Colossal statue of Amenhotep III and Tiye

The colossal statue of Amenhotep III and Tiye is a monolith group statue of Egyptian pharaoh Amenhotep III of the eighteenth dynasty, his Great Royal Wife Tiye, and three of their daughters. It is the largest known dyad ever carved.[1] The statue originally stood in Medinet Habu, Western Thebes; today it is the centerpiece of the main hall of the Egyptian Museum in Cairo.

Colossal statue of Amenhotep III and Tiye
Colossal Amenhotep III statue.jpg
The statue in the hall of the Egyptian Museum
Yearcca. 1360 BCE
SubjectAmenhotep III
unknown princess
Dimensions7 m (height)  × 4,4 m (width)
  (23 ft  × 14,4 ft )
LocationEgyptian Museum, Cairo


The statue is made of limestone, its width is 4,4 m, its height is 7 m. The almond shaped eyes and curved eyebrows of the figures are of typical late 18th dynasty style. Amenhotep III wears the nemes headdress with uraeus, a false beard and a kilt; he is resting his hands on his knees. Queen Tiye is sitting on his left, her right arm is placed around her husband's waist. Her height is equal to that of the pharaoh, which shows her prominent status. She wears an ankle-length, close-fitting dress and a heavy wig with a vulture headdress, modius and double uraei.[2][3] The cobras and the vulture are crowned, the proper right cobra wears the white crown of Upper Egypt, while the proper left one wears the red crown of Lower Egypt.[4]

The three smaller figures depict three of their daughters. Princess Henuttaneb, standing between her parents, is depicted as a grown woman,[5] in a close-fitting dress and a full wig with modius and plumes but without uraei (this is the only difference between her mother's headdress and hers).[3] Next to Amenhotep stands the damaged figure of a younger daughter, Nebetah, while next to Tiye stands the even more damaged figure of another princess, whose name has been lost. The dyad is one of only two statues depicting Henuttaneb, and the only one of Nebetah.[2]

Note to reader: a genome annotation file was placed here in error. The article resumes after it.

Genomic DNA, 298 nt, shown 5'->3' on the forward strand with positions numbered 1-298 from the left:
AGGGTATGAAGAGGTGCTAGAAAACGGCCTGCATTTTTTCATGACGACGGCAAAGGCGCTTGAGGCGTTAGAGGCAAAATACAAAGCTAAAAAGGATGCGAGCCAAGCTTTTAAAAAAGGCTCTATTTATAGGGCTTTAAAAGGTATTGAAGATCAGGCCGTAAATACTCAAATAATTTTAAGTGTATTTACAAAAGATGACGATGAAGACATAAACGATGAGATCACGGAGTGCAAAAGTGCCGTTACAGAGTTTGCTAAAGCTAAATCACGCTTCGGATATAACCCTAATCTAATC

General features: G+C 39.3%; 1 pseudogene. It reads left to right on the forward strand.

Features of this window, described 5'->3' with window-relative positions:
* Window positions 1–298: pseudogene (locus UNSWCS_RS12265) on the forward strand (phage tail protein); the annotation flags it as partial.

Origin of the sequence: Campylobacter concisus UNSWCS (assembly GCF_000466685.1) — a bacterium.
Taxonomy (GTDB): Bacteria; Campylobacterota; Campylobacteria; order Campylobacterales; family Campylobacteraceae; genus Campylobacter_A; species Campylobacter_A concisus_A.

The statue is likely to have been carved around the first sed festival of Amenhotep III. Arielle Kozloff writes that the age of the daughters depicted on the monument, especially that of Henuttaneb, and the style of Queen Tiye's wig, which was "at its most developed, nearly shrouding her face" suggests that the statue was made during the third decade of the king's reign. It is possible that it was made from the good quality limestone which was removed to create the open courtyard of TT192 – a huge tomb belonging to Queen Tiye's steward Kheruef, work on which was started around this time.[6]

The eldest daughter of the royal couple, Sitamun is absent from the statue group, probably because she was elevated to the rank of great royal wife by Year 30 of Amenhotep's reign.[5] Henuttaneb was the second or third daughter, born either before or after Iset, who became queen in Year 34. Henuttaneb is nowhere mentioned as a queen, but on this colossus she is described as "the companion of Horus, who is in his heart". This is the only instance of this queenly title being given to a princess, and her name is sometimes written in a cartouche, which may indicate that she was elevated to queen like Sitamun and Iset.[7] The third princess on the statue, whose name is destroyed is sometimes tentatively identified as Iset, but Amenhotep may have had as many as sixteen daughters, not all of whom are known to us.[8]


The statue in the museum
Original site